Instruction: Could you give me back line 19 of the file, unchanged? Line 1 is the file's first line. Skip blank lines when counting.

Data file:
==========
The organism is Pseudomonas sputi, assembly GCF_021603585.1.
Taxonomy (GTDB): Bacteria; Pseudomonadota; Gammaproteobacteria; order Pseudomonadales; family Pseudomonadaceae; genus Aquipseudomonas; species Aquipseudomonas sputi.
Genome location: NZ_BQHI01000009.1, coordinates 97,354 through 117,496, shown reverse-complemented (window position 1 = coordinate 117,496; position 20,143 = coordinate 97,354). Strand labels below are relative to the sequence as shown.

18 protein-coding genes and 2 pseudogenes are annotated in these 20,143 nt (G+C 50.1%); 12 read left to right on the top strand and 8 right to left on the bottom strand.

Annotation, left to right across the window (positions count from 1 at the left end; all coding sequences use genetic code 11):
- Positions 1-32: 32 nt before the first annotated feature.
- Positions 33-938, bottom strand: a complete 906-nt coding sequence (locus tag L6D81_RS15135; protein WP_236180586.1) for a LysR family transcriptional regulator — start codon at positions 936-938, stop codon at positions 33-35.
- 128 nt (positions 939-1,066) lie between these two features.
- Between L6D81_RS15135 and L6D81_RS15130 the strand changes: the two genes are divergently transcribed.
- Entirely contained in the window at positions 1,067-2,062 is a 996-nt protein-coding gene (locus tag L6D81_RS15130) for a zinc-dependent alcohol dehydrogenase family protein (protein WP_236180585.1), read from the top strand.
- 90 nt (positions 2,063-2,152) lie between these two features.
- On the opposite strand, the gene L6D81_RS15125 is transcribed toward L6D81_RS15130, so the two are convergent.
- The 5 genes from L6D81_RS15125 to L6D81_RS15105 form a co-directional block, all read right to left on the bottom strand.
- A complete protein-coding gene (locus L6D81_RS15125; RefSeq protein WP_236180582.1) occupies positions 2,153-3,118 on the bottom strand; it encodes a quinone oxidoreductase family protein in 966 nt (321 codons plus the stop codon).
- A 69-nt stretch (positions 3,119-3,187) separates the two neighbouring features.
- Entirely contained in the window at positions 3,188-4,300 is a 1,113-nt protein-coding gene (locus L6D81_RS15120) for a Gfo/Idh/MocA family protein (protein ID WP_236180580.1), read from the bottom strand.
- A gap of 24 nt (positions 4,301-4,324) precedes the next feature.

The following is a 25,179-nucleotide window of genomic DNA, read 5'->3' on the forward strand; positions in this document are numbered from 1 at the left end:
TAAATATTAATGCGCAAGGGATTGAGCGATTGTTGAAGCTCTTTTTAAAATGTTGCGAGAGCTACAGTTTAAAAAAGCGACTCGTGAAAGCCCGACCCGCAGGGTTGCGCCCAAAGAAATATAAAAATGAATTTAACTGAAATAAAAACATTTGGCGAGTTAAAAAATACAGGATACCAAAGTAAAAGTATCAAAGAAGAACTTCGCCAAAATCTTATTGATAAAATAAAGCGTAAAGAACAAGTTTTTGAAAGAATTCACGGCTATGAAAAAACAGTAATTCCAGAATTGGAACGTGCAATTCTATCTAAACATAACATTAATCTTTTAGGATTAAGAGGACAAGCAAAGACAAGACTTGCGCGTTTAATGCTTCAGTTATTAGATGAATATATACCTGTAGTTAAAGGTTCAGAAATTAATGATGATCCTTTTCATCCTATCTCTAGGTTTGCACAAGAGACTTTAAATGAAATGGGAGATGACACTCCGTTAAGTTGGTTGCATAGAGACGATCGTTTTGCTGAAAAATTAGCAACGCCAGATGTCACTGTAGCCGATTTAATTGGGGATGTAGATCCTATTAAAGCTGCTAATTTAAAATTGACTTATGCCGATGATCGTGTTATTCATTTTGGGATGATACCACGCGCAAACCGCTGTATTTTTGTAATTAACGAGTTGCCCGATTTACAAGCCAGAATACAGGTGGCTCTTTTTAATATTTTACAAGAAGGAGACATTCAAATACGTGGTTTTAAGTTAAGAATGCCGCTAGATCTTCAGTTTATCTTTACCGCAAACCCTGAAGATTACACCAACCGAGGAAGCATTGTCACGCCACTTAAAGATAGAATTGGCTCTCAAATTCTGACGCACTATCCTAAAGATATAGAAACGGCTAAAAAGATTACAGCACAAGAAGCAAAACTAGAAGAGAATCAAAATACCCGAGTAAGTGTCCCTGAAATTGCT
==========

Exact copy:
TAAATATTAATGCGCAAGGGATTGAGCGATTGTTGAAGCTCTTTTTAAAATGTTGCGAGAGCTACAGTTTAAAAAAGCGACTCGTGAAAGCCCGACCCGCAGGGTTGCGCCCAAAGAAATATAAAAATGAATTTAACTGAAATAAAAACATTTGGCGAGTTAAAAAATACAGGATACCAAAGTAAAAGTATCAAAGAAGAACTTCGCCAAAATCTTATTGATAAAATAAAGCGTAAAGAACAAGTTTTTGAAAGAATTCACGGCTATGAAAAAACAGTAATTCCAGAATTGGAACGTGCAATTCTATCTAAACATAACATTAATCTTTTAGGATTAAGAGGACAAGCAAAGACAAGACTTGCGCGTTTAATGCTTCAGTTATTAGATGAATATATACCTGTAGTTAAAGGTTCAGAAATTAATGATGATCCTTTTCATCCTATCTCTAGGTTTGCACAAGAGACTTTAAATGAAATGGGAGATGACACTCCGTTAAGTTGGTTGCATAGAGACGATCGTTTTGCTGAAAAATTAGCAACGCCAGATGTCACTGTAGCCGATTTAATTGGGGATGTAGATCCTATTAAAGCTGCTAATTTAAAATTGACTTATGCCGATGATCGTGTTATTCATTTTGGGATGATACCACGCGCAAACCGCTGTATTTTTGTAATTAACGAGTTGCCCGATTTACAAGCCAGAATACAGGTGGCTCTTTTTAATATTTTACAAGAAGGAGACATTCAAATACGTGGTTTTAAGTTAAGAATGCCGCTAGATCTTCAGTTTATCTTTACCGCAAACCCTGAAGATTACACCAACCGAGGAAGCATTGTCACGCCACTTAAAGATAGAATTGGCTCTCAAATTCTGACGCACTATCCTAAAGATATAGAAACGGCTAAAAAGATTACAGCACAAGAAGCAAAACTAGAAGAGAATCAAAATACCCGAGTAAGTGTCCCTGAAATTGCT